Email announcement: English translation

 

Dear colleagues,

As you may have noticed, access to 2018 issues of Springer journals has been partly suspended on the BibCNRS portal by Springer. This suspension affects all institutions that did not (or not yet) renew their subscriptions in 2018, following Springer’s offer [to the Couperin consortium] for the period 2018-2020. These institutions include CNRS.

Two weeks ago, Couperin’s negotiations with Springer have led to an offer by Springer that includes, for the first time, a steady decrease of subscription costs over 3 years, but covers a slightly reduced list of journals. CNRS acknowledges the negotiatiors’ work.

However, CNRS has decided to reject Springer’s offer, and has asked for a new offer. Springer’s offer indeed comes in the context of a transformation of scientific publishing’s economic model. (Scientific publishers’ yearly revenues for France are almost 100 million euros.)

For several years, scientific communities have been involved in an endeavour to make scientific publications accessible at a “fair price”. Moreover, the French minister of Research has announced a plan for “open science” on July 4th, 2018. This plan aims to reduce the budgets for contracts with publishers. We believe that Springer’s offer is still too expensive for being compatible with this plan’s goals.

We are fully conscious of the difficulties that are caused by this suspension. But we are convinced that a firm stance towards publishers is needed for bringing costs back to reasonable levels. This is all the more important now that difficult negotiations with Elsevier have just started.

Email announcement: French original


Chères et chers collègues,

Comme vous avez pu le constater, les accès aux titres Springer 2018 ont été partiellement coupés sur le portail BibCNRS par l’éditeur. Cette interruption concerne l’ensemble des établissements qui ne renouvellent pas leur abonnement en 2018 ou qui n’ont pas encore confirmé le renouvellement, suite à la diffusion de l’offre Springer couvrant la période 2018 à 2020. C’est le cas du CNRS.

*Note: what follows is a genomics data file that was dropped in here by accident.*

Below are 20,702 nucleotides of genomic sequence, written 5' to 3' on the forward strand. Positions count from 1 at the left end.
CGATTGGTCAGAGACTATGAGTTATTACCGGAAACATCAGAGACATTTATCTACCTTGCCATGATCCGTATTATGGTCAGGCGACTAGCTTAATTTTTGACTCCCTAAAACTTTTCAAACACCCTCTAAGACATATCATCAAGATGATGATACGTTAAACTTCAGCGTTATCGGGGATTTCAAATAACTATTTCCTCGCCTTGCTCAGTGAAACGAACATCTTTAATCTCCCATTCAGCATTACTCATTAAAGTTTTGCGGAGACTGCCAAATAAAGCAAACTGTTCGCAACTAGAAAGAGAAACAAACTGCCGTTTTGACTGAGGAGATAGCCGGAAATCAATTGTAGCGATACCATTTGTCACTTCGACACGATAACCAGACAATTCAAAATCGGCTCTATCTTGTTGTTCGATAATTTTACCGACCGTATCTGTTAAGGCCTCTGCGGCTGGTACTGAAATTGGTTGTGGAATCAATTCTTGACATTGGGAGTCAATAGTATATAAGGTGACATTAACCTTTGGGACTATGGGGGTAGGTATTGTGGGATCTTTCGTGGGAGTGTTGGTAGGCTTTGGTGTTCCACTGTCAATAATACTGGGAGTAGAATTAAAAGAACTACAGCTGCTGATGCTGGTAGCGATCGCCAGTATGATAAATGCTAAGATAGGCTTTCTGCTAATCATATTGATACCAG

Les négociations de Couperin avec Springer ont abouti il y a quinze jours à une offre de l’éditeur qui comprend, pour la première fois, une baisse continue du coût des abonnements sur 3 ans, concernant toutefois un périmètre légèrement réduit de titres de revues. Le CNRS salue le travail des négociateurs.

Cependant, le CNRS a décidé de refuser l’offre de Springer et demande à l’éditeur de lui faire une nouvelle proposition. En effet, cette offre de Springer arrive aujourd’hui dans un contexte de transformation du modèle économique de l’édition scientifique, marché qui pèse, en France, près de 100 millions d’euros.

Depuis plusieurs années, les communautés scientifiques sont engagées dans une démarche visant à rendre accessible les publications scientifiques « au juste prix ». De son côté, la ministre de l’Enseignement Supérieur, de Recherche et de l’Innovation a présenté le 4 juillet dernier un plan national pour la « science ouverte ». Ce plan vise, entre autres, à réduire sensiblement les budgets dédiés aux contrats avec les éditeurs. Le coût des abonnements proposé par Springer reste selon nous trop élevé au regard des objectifs fixés par ce plan.

Nous avons pleinement conscience des difficultés induites par cette interruption. Mais nous sommes convaincus que seule une position ferme vis a vis des éditeurs peut nous permettre de ramener le coût des publications scientifiques à un niveau raisonnable. C’est d’autant plus important au moment où viennent de s‘engager des négociations difficiles avec Elsevier.